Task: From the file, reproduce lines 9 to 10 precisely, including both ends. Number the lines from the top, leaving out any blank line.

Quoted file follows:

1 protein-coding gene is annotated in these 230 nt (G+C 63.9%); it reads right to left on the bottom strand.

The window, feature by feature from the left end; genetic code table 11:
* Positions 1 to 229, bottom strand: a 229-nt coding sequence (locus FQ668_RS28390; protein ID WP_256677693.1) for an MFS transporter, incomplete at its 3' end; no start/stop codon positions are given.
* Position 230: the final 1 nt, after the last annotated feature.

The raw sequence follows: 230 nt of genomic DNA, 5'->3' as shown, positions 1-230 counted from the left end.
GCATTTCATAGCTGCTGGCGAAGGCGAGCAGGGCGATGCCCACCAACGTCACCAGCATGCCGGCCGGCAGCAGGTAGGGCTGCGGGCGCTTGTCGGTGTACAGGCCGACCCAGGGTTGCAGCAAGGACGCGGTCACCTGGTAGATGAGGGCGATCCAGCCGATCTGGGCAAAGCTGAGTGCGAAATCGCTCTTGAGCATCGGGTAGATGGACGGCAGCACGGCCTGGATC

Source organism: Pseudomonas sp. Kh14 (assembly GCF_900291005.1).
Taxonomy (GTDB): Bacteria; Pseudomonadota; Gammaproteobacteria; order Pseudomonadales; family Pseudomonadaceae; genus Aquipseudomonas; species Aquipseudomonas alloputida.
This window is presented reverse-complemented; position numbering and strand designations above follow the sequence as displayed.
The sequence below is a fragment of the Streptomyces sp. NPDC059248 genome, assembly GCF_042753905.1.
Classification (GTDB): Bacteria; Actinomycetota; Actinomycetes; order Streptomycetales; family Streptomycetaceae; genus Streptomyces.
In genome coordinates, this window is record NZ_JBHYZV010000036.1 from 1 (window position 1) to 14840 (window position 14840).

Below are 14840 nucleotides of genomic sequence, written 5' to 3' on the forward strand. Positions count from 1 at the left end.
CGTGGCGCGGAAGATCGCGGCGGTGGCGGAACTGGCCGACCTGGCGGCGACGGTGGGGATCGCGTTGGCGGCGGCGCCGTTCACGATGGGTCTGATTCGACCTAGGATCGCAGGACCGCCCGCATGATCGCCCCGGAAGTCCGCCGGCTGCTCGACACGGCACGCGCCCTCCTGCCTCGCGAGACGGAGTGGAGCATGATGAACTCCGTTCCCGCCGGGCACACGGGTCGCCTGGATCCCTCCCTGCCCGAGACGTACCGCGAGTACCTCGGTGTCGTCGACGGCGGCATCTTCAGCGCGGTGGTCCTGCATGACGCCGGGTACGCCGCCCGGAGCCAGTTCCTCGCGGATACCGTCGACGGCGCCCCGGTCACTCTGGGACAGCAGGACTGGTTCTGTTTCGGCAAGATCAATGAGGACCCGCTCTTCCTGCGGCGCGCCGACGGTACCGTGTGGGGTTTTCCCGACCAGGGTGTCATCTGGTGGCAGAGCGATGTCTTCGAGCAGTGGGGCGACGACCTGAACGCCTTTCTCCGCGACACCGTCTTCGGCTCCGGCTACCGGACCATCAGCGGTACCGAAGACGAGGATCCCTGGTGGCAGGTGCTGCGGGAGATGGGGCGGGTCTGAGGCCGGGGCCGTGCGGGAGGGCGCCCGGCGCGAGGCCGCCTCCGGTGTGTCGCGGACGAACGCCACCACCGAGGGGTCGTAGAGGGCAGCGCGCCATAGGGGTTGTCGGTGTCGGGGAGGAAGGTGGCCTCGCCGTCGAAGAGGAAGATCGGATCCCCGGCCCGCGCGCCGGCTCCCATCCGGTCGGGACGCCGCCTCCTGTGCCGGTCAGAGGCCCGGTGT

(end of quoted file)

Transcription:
This window is presented reverse-complemented; position numbering and strand designations above follow the sequence as displayed.
The sequence below is a fragment of the Streptomyces sp. NPDC059248 genome, assembly GCF_042753905.1.